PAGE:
Buying customers may sound strange at first. You have a product to sell to customers – you didn’t want to buy anything from them? But thinking about sales and marketing as simply buying customers can help you make more sales, and if you get your pricing right this can lead to a lot more profit.
The usual way to do this is by looking at your Customer Acquisition Cost (CAC) and Customer Lifetime Value (LTV). In this article, we explain it more simply by assuming 1 customer = 1 sale.
No matter your product business, there will always be sales and marketing costs associated with quickly gaining new customers. For example, it could be the cost to advertise your web shop on social media or the cost of sponsoring your product on Amazon.
Sell directly to consumers
Let’s say you are currently selling directly to customers via your website and you receive 500 sales a year.
On each sale, you end up with an average of £20 in your pocket (after paying suppliers, taxes, etc)
£20 x 500 sales = £10,000 in your pocket.
Sponsor on Google Shopping
Next, you sponsor your product on Google Shopping.
You pay £10,000 in 1 year for the sponsorship which creates 1,000 extra sales.
Effectively each sale from your sponsorship costs you an extra £10. Without sponsorship, you made £20 profit on each sale but now you make £10.
1,000 customers x £10 = £10,000 extra in your pocket.
Social media advertising
Now you promote your product with £10,000 of social media advertising and this time you make 2,000 extra sales from it.
Each sale cost you £10,000/2,000 = £5
Without advertising you made £20 on each sale but now you make £15.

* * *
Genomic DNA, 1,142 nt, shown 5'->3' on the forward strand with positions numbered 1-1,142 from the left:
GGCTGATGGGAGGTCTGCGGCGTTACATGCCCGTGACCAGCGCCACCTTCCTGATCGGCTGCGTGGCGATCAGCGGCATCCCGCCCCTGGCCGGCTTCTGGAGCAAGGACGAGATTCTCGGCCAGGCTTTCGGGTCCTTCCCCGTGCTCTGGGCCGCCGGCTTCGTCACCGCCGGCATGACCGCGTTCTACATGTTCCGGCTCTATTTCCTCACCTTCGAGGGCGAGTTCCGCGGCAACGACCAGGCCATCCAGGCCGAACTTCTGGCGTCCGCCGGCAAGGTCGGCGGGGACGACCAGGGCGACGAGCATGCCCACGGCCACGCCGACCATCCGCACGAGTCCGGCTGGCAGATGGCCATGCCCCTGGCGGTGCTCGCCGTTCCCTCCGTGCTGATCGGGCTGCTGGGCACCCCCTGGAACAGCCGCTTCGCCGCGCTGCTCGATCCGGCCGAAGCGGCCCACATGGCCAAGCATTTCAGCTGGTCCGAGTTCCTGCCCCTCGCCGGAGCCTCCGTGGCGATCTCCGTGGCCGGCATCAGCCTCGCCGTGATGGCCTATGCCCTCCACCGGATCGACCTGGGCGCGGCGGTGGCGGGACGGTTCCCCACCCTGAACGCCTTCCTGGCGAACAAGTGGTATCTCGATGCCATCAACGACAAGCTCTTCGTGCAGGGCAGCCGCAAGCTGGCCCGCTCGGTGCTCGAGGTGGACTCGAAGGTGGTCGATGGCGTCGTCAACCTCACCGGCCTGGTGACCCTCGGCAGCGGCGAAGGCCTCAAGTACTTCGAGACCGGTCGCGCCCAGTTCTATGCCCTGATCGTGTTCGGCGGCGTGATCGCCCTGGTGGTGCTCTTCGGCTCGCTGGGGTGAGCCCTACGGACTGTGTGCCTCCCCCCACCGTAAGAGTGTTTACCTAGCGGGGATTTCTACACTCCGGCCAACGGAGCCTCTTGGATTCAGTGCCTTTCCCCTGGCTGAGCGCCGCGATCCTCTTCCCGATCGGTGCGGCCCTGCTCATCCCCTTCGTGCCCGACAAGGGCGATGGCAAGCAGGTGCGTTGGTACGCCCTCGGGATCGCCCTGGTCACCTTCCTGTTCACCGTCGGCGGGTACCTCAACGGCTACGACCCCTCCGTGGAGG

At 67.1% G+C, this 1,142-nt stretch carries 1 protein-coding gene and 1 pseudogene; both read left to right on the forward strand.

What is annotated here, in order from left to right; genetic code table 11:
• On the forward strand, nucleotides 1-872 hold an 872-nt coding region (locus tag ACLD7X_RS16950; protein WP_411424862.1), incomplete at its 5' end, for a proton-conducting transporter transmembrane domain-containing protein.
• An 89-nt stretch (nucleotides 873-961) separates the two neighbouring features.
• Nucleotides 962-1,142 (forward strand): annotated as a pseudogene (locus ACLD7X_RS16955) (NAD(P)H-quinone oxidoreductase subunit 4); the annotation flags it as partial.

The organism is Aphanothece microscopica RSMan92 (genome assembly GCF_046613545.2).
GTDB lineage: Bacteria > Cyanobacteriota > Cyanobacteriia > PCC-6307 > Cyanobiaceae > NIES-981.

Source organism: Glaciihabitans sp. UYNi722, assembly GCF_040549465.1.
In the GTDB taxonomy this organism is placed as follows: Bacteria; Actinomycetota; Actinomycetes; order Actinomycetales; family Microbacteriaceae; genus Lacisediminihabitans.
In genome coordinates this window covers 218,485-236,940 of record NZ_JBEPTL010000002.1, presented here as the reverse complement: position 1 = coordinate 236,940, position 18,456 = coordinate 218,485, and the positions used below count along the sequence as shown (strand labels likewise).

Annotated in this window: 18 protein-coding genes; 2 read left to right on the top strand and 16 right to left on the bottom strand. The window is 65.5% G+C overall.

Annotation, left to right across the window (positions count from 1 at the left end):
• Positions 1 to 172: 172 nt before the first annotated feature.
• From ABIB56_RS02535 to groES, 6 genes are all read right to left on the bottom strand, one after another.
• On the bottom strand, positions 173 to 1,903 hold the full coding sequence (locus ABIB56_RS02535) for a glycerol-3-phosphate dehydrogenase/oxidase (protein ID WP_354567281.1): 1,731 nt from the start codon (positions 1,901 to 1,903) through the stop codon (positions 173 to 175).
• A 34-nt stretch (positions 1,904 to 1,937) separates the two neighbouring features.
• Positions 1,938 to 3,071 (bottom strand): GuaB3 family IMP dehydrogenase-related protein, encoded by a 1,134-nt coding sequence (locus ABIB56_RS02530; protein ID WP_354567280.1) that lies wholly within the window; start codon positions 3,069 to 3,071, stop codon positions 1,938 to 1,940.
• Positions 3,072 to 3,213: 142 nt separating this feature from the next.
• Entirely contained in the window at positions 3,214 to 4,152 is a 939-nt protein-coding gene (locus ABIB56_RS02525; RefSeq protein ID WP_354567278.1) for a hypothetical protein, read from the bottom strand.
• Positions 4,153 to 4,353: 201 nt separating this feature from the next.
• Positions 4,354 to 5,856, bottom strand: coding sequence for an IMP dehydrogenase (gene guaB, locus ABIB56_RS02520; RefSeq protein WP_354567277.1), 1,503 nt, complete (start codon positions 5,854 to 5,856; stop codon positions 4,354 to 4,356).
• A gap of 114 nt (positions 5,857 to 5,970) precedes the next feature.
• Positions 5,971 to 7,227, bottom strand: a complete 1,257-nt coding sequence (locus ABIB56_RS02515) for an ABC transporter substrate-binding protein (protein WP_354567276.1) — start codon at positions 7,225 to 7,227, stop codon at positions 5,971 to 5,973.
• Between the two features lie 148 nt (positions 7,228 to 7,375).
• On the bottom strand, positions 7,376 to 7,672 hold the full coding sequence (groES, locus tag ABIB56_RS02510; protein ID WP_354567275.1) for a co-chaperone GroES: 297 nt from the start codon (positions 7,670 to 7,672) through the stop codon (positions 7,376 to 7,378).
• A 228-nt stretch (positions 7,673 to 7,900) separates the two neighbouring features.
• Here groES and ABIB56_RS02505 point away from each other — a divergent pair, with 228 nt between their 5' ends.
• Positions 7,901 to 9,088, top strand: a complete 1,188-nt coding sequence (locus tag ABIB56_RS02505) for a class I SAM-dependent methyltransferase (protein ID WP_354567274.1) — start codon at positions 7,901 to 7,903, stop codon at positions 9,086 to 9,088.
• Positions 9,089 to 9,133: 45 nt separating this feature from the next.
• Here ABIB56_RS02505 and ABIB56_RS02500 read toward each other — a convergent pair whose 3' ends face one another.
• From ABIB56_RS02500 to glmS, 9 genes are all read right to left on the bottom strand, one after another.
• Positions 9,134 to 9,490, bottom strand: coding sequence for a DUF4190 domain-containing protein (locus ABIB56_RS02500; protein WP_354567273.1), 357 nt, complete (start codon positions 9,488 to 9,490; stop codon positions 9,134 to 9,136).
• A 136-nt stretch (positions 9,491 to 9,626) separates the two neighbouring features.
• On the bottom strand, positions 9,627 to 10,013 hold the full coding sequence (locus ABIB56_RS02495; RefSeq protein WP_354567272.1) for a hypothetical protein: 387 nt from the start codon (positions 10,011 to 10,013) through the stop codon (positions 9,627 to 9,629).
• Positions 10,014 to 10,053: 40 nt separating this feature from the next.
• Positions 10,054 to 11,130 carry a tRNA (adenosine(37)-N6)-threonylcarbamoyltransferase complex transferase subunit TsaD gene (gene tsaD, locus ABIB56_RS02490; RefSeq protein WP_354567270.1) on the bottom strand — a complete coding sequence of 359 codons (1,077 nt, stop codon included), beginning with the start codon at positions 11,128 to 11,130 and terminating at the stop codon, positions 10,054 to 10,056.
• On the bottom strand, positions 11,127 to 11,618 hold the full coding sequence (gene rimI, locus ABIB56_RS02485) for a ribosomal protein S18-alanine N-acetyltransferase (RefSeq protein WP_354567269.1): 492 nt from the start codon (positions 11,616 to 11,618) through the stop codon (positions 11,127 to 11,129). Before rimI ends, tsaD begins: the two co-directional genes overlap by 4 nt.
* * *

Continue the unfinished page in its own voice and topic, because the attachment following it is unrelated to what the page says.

2,000 sales x £15 = £30,000 extra in your pocket
Double down on what works
In this made-up example, social media advertising worked out better than Google sponsorship and delivered a healthy return on the investment. You could spend more on social media advertising and end up with more in your pocket. An investor might even pay you to get in on this money-making machine.
If you spent £10,000 on social media advertising and acquired 500 customers, then you might have broke even, or worse, lost money from the advertising. If this is the case you can try optimising your ads-
- Build multiple ads and measure which performs best
- Show your ads to your main customer group to reduce your cost per click
- Create more effective ads to increase your conversion rate
- Adjust your price until your marketing costs fit with a profit left over
- Source add-on products to increase your revenue per customer
- Encourage referrals to spread the advertising cost over more customers
Once you are selling your product at a price customers are willing to pay, in enough volume you can make a business, and you have achieved a product-market fit. Congratulations! Your next task is scaling up your business by using your winning formula to benefit more customers and grow your business.
For more information on how develop and sell your product, book your free confidential idea review with one of our innovation advisers.